Thursday 19 July 2018

Major retailer fires 11 staff members for having pre-party drinks in store backroom

A group of staff was having Christmas drinks after its store had closed
A group of staff was having Christmas drinks after its store had closed

Gordon Deegan

A major clothing retailer sacked 11 members of staff after they were found drinking or possessing Mexican beer as part of pre-Christmas party drinks event in the backroom of one of its outlets.

A group of staff was having Christmas drinks after its store had closed three days before Christmas Day in 2015.

However, the mass sacking took place as a result of a company investigation after a store security man, or ‘Asset Protection Investigator’, entered the backroom of the store at around 10pm on December 22 and saw staff members consuming the Mexican beer.

There was alcohol on the table and in people’s hands and the store security man approached the most senior member of staff and asked them all to leave.

As a result of the incident, 11 members were sacked for gross misconduct, including one 18-year-old Leaving Cert student and he has now successfully sued for unfair dismissal.

This follows the Workplace Relations Commission (WRC) upholding his claim for unfair dismissal with adjudication officer Kevin Baneham awarding the teen €400.

Mr Baneham said the teen’s actions did not constitute gross misconduct and said the €400 award was just and equitable given the number of hours worked by the teenager and the fact his contract was coming to an end.

In upholding the claim for unfair dismissal, Mr Baneham said members of management at the store organised the informal drinks; the store had closed; staff had assembled at the back of the store and there was no evidence of drunkeness or damage to the store.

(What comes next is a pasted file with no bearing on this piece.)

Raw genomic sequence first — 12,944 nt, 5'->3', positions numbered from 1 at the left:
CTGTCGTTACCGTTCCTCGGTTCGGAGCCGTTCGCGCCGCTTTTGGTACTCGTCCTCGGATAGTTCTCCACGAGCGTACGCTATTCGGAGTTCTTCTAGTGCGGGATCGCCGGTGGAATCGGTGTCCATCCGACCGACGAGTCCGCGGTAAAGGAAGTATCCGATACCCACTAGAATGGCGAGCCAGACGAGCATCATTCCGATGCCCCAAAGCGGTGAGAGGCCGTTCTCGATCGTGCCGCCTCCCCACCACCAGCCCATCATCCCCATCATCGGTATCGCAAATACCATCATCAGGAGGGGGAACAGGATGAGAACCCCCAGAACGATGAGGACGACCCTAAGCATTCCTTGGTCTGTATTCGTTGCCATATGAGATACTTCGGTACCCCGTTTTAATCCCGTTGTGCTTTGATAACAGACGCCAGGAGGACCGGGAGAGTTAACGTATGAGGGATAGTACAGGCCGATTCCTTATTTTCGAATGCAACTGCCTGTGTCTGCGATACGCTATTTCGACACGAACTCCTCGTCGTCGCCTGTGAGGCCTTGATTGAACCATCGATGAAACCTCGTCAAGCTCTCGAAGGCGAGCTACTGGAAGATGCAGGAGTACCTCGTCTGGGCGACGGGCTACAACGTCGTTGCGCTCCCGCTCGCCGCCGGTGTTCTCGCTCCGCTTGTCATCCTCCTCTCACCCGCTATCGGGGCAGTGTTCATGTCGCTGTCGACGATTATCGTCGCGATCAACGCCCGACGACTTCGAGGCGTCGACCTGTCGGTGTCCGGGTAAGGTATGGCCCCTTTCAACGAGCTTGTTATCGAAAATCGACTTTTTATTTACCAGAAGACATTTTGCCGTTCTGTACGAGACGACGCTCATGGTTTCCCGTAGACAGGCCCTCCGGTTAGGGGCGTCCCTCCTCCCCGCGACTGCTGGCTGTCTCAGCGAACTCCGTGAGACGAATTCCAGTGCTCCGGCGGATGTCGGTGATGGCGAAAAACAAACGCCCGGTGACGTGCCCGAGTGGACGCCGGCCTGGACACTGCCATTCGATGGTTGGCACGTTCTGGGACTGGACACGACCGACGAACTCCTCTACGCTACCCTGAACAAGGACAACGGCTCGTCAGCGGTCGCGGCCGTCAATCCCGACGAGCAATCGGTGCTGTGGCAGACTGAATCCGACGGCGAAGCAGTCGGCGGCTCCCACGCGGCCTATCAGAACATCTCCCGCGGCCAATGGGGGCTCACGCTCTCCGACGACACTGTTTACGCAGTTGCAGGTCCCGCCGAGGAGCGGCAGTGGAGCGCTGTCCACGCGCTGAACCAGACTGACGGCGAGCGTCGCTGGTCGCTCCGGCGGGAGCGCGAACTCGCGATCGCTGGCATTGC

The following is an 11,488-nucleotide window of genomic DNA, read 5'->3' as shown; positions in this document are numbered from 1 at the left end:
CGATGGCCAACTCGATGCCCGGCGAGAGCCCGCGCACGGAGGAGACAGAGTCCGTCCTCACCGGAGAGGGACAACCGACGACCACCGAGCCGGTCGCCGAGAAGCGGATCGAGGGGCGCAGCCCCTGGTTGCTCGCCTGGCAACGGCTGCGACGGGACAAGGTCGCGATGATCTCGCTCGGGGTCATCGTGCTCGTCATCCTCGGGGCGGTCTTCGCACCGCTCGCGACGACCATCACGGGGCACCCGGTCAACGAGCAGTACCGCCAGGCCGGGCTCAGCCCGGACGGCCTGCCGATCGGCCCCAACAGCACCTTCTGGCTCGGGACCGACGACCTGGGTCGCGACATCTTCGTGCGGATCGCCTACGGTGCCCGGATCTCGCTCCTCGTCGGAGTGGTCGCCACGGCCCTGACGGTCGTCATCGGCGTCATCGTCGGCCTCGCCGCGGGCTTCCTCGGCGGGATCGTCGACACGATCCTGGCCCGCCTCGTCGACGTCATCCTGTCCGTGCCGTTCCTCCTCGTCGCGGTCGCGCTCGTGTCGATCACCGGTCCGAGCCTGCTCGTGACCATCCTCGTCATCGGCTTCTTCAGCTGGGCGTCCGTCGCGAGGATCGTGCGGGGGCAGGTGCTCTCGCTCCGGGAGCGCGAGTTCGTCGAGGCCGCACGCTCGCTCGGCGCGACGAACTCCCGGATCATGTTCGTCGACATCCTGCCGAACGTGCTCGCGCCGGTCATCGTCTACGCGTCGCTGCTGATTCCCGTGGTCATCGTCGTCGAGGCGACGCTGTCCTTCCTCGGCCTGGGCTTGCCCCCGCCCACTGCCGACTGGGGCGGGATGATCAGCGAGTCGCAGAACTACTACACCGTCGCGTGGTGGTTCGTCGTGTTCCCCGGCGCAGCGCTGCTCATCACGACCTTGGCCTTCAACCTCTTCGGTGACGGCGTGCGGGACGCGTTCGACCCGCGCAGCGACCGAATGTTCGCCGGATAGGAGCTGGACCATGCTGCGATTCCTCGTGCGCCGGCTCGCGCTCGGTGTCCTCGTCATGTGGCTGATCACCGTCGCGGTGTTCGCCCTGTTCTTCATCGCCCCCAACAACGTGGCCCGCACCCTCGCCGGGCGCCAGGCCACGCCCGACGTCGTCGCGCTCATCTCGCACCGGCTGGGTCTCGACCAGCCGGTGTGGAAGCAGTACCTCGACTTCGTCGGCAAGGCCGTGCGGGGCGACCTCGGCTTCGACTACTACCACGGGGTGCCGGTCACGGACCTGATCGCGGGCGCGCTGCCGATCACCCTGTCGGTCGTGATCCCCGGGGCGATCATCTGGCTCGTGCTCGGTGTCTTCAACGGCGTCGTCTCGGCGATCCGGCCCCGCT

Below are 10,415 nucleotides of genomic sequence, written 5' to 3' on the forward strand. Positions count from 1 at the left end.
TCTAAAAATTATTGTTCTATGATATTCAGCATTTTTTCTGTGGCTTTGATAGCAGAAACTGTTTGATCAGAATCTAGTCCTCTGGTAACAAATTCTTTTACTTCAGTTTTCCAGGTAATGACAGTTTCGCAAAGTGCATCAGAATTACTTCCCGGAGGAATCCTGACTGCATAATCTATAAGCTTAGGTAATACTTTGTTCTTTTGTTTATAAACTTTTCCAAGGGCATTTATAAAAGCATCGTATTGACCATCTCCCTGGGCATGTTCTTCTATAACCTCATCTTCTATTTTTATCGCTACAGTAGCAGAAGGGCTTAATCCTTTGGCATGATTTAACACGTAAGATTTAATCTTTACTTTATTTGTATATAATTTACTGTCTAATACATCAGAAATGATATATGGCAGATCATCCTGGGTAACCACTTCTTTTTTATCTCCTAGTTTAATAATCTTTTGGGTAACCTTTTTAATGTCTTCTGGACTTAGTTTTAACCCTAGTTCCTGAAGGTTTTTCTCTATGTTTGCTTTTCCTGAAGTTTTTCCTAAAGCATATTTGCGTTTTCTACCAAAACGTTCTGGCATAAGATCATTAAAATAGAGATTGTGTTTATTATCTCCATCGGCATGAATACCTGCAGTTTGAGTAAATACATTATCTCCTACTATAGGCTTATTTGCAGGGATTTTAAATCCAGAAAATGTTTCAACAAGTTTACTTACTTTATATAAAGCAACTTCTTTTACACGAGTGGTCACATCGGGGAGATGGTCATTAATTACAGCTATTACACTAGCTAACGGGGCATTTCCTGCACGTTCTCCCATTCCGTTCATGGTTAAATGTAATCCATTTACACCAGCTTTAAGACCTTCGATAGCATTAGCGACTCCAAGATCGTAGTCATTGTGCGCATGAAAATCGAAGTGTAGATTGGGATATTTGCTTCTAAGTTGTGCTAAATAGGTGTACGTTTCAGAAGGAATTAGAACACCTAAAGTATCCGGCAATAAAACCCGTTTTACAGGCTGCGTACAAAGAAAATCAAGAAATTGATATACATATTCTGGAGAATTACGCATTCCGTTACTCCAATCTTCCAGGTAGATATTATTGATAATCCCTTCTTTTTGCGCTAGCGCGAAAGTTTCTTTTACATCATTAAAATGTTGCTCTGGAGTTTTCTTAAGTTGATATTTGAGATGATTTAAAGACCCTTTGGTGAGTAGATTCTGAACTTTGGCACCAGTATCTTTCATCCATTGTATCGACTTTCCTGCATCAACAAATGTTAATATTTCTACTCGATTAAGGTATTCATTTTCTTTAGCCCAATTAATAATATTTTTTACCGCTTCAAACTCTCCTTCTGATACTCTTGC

The teen was a part-time worker at the shop and earning €9.50 per hour before his dismissal on January 26, 2016.

He told the hearing that training with a sports team at the time of the Christmas drinks and was not drinking at the event as he was abstaining from alcohol at the time.

At the hearing, the unnamed retailer – which employs between 3,500 and 4,000 employees in the UK along with the unspecified numbers in its Irish workforce – was represented by major legal firm AL Goodbody, while the boy’s mother accompanied him to the WRC hearing.

In evidence, the teen said in 2015 he was completing his Leaving Cert and was glad to be working at the store for pocket money that Christmas.

He said at least 15 people, including two members of management, were in the store’s ‘break out’ room for the drinks.

He said after about an hour, the store security man entered the room for less than one minute and the group left and went to a pub.

He said that he was drinking from a paper cup and the investigator could not have known what was inside the cup.

The teen challenged the fairness of his dismissal on the basis that others, in particular managers, were given severe warnings as opposed to dismissal.

The firm stated that the worker has been dismissed after there had been a thorough, fair and reasonable disciplinary process.

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